NRA’s Women On Target program helps introduce local women to recreational shooting

After the horn sounded and red overhead lights flashed, signaling cease fire on the shooting range, Jeanette Lagorio couldn't wait to see how she did.

Lagorio and about a dozen other women and their instructors walked 75 feet to inspect the targets, stapled to a wooden frame reinforced by a mound of dirt and hay. As they each plucked their bullseye for a closer look, shouts of delight echoed across the yard.


The loudest came from the 76-year-old grandmother.

None of Lagorio's eight shots missed the roughly 7-inch diameter circle printed on an 8x11 sheet of office paper. Three hit the inner three rings, and one was about an inch away from the exact center.


"I've got a football-playing grandson at Dulaney, and I can prove his grandmother is a hot tomato," she said, still marveling at her keepsake. "This has been the wildest, craziest day ever. This is worth twice what I paid for."

Lagorio was one of about 40 women who spent a day at the at the Baltimore County Game & Fish Protective Association center in Carney on Oct. 30, for the National Rifle Association's Women On Target program. Started in 1999, the course is designed to encourage and educate women new to recreational shooting and hunting, while addressing safe firearm handling, storage and basic marksmanship.

The program starts in the classroom by teaching the basics, from different types of firearms and ammunition to range safety, aiming and positioning, as well as storage, carrying laws and proper transportation of firearms. It's the fourth time the BCGF has hosted the event this year, and was added to the calendar by popular demand to accommodate participants who weren't able to secure a spot in previous clinics.

Jack Gude, the lead instructor who oversees about 20 trained volunteers, said it's part of a growing trend of women becoming more involved in shooting. According to 2015 data from the NRA, participation in the Women On Target program has risen nearly 70 percent since 2008.

"It was naturally another segment of the population that we could reach, because our goal is to take the fear of firearms away from people," said Gude, a Bel Air resident. "You have women here that have never fired a rifle, a shotgun, anything. And they're going to go up on the range and do well, and they're really going to be happy."

The program is designed to condense as much information into one session as possible, so participants spend 1 1/2 hours in the classroom, one hour of hands-on instruction with the firearms, and after an hour break for lunch, three hours on the range with one-on-one teaching from an instructor. Separated into three groups, participants get a chance to rotate between shooting pistols, rifles and shotguns at their respective areas.

For instructors and participants alike, that's easily the best part of the day.

"I end up having more fun teaching them and watching them shoot," than when I get to do it, said Steve Sunday, a Timonium resident who has been an instructor for four years. "There's so much bad connotation around [guns], but when they get out here in a safe environment with people who know what they're doing and they find out, 'Hey, it's actually quite enjoyable, and it's safe,' it's a lot of fun."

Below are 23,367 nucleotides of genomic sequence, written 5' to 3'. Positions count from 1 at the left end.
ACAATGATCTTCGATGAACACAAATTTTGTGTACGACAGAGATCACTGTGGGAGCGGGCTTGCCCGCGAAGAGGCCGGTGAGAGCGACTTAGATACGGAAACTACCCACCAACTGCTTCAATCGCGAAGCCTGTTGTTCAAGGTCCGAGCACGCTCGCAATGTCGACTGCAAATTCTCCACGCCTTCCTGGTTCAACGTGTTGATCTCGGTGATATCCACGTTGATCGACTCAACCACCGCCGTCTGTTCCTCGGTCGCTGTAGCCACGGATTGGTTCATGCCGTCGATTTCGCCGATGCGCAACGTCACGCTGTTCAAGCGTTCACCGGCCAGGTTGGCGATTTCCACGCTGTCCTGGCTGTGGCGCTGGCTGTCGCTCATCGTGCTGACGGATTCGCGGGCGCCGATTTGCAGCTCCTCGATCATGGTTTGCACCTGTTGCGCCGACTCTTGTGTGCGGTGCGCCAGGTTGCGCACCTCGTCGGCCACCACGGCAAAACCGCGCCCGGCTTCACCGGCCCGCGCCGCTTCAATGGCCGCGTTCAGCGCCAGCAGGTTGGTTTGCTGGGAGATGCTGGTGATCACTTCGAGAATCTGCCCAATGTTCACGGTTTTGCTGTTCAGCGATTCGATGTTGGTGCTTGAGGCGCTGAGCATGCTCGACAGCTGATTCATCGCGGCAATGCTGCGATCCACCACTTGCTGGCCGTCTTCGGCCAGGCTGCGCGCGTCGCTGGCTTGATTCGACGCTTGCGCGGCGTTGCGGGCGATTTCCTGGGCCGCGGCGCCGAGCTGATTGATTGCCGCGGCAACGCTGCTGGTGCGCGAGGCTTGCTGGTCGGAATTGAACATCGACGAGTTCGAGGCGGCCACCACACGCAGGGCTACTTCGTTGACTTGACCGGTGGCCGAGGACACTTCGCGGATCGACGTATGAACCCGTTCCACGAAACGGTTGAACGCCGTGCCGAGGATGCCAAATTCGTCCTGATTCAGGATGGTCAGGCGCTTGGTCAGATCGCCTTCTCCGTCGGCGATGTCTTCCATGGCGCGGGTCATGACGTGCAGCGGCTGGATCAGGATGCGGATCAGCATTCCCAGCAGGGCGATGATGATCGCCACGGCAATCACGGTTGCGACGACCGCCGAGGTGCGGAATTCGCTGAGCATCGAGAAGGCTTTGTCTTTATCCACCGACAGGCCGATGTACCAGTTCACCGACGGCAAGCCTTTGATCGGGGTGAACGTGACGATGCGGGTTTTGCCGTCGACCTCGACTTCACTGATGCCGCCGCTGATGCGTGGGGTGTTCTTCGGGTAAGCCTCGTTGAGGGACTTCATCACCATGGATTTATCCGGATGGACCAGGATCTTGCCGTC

The program also provides an opportunity for discussion about personal safety. During the classroom period, many of the questions and concerns dealt with self-defense, such as the proper course of action should an intruder enter someone's home.

"This makes us feel safer and more well-informed," Lagorio said. "And we hope none of us ever have to use it. But better prepared than being sorry."

Terry Crawford, a member of the NRA for 38 years, remembers the objection from the "old guys who are throwbacks from another era" toward women when they first started joining the organization. Since that time, he's proud of the strides the organization has taken to be more inclusive.

"We never had any women members, and I remember the first person was 20 years ago. Subsequently, we had more and more women become members each year," he said. "That's fantastic."


Pat Ecke, of Chase, is one of those women. Hunting and shooting was always her husband's passion. But she decided to get involved with the BCGF in 2004, at least "until they make me mad." She's been a member ever since.

"I started learning the classes and realized this sport was more important than going to the woods and shooting cans off a stump," she said. "I just wish the rest of the world, seeing what I see in the shooting environment, that it's not anything to be afraid of, that it's something to enjoy if you just treat it with respect."

Ecke took photos of the event for the club and relished the opportunity to watch her daughter and niece participate. Ecke said she's proud of how much she has improved over the years, but was quick to point out how she was able to bag a bird at last year's turkey shoot.

"I outshoot most of the men here," she said with a smile. "But then again, they taught me."

What Ecke is most happy about, though, is the looks on the faces of the women throughout the day — their smiles after hitting a target. She said she knows how powerful that feeling can be.

"We don't have the muscles in our upper body that men have, so we get a little bit more fearful," Ecke said. "This way they know they can level the playing field."

As if on cue, her niece used uses a shotgun to shatter a clay target launched into the air about 50 feet away, bringing cheers from the gallery.

The loudest came from the men.

"Look at that!" Ecke said. "C'mon."


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